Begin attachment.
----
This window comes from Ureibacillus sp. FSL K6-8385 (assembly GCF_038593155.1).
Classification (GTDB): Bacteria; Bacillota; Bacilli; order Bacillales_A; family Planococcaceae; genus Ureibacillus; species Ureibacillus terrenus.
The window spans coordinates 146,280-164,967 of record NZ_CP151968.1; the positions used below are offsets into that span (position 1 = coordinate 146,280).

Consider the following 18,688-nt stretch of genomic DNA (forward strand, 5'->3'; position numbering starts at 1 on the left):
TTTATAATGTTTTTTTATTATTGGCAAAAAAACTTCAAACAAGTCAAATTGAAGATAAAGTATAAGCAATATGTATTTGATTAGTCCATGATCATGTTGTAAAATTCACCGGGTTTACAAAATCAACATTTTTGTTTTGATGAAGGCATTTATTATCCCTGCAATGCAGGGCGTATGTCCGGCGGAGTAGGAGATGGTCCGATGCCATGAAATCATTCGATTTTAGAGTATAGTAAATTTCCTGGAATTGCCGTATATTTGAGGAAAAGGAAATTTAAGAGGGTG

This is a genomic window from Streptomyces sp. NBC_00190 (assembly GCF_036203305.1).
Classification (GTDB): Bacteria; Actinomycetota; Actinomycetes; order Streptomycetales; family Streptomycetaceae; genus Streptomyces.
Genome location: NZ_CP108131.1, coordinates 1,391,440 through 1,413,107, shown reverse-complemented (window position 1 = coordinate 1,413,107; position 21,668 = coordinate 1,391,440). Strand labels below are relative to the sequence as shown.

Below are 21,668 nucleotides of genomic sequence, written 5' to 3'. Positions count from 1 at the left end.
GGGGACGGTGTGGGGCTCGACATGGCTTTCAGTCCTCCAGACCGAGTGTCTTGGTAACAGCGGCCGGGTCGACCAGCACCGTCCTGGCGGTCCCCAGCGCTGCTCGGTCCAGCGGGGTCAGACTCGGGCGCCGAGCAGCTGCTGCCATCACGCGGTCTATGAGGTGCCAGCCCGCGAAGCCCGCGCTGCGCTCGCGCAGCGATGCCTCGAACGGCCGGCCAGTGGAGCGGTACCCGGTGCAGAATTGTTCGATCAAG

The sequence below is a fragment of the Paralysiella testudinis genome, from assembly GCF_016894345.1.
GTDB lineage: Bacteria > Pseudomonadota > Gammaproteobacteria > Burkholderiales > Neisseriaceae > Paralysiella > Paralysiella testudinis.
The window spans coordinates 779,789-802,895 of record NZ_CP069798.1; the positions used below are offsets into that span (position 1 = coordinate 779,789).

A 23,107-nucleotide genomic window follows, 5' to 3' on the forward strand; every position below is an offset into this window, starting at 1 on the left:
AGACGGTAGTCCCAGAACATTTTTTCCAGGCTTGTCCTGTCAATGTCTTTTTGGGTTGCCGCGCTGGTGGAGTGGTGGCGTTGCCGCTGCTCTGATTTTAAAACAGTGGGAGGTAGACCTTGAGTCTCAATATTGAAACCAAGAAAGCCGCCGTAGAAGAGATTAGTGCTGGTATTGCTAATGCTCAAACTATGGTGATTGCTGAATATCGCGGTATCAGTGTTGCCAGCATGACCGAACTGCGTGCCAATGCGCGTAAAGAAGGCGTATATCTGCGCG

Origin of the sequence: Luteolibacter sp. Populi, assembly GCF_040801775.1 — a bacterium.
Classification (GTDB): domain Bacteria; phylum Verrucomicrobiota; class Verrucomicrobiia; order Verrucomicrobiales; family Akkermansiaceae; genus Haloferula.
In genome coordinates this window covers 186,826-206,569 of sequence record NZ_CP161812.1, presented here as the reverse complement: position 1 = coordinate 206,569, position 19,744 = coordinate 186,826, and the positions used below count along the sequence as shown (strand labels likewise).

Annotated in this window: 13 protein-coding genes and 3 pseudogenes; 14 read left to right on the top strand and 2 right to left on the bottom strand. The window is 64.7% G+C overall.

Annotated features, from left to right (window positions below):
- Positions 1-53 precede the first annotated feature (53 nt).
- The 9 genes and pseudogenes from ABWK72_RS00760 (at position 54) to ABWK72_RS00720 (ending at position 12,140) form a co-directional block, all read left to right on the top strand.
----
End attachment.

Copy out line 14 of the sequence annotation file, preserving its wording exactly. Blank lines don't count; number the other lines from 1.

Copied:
A 23,107-nucleotide genomic window follows, 5' to 3' on the forward strand; every position below is an offset into this window, starting at 1 on the left: